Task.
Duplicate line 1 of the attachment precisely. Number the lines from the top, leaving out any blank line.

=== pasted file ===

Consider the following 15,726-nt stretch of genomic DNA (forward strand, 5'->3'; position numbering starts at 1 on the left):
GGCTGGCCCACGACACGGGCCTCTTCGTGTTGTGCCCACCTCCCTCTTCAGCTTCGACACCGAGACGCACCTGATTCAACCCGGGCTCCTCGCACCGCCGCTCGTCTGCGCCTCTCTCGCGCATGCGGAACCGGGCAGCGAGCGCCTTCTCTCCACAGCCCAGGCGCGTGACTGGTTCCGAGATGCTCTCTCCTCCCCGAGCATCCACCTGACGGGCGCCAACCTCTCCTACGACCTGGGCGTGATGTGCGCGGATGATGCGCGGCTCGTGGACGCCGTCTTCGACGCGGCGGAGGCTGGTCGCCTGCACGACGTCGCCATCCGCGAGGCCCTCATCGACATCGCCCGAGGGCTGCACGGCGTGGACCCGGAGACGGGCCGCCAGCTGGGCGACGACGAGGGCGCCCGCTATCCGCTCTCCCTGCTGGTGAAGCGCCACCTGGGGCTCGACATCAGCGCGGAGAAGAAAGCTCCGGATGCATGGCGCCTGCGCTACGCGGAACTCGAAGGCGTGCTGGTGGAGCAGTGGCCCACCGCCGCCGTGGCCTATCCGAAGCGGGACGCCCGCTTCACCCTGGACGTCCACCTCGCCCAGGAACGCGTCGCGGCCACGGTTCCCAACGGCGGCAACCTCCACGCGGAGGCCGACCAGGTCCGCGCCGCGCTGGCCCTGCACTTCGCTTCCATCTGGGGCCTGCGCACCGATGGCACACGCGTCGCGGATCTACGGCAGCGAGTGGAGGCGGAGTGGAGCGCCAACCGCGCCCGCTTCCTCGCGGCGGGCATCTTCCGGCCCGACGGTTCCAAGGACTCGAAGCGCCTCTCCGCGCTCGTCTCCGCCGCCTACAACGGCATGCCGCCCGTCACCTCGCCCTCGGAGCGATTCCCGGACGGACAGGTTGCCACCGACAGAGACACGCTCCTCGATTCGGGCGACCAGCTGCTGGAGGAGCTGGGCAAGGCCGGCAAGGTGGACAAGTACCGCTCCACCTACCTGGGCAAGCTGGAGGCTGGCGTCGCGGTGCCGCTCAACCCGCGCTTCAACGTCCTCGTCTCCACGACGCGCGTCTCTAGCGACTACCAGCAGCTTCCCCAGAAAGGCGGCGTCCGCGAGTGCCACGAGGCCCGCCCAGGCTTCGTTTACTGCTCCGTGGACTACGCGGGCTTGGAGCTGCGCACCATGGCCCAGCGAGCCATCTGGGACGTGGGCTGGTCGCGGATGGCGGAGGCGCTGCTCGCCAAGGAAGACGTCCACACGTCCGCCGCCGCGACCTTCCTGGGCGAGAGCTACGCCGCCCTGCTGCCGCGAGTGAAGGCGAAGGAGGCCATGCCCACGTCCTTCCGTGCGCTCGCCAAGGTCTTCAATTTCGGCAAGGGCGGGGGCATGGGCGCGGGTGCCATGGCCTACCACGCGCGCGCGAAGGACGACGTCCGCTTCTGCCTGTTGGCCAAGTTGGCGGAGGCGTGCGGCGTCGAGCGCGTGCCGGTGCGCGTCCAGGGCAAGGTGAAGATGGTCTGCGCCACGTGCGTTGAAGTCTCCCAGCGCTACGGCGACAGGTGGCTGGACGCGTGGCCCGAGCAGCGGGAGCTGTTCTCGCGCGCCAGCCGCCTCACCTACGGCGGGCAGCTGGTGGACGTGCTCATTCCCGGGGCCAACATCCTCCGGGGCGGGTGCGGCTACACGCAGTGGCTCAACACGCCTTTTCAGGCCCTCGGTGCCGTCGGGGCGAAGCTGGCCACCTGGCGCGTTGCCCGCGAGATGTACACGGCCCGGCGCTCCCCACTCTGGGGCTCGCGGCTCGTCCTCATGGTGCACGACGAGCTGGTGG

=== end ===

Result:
Consider the following 15,726-nt stretch of genomic DNA (forward strand, 5'->3'; position numbering starts at 1 on the left):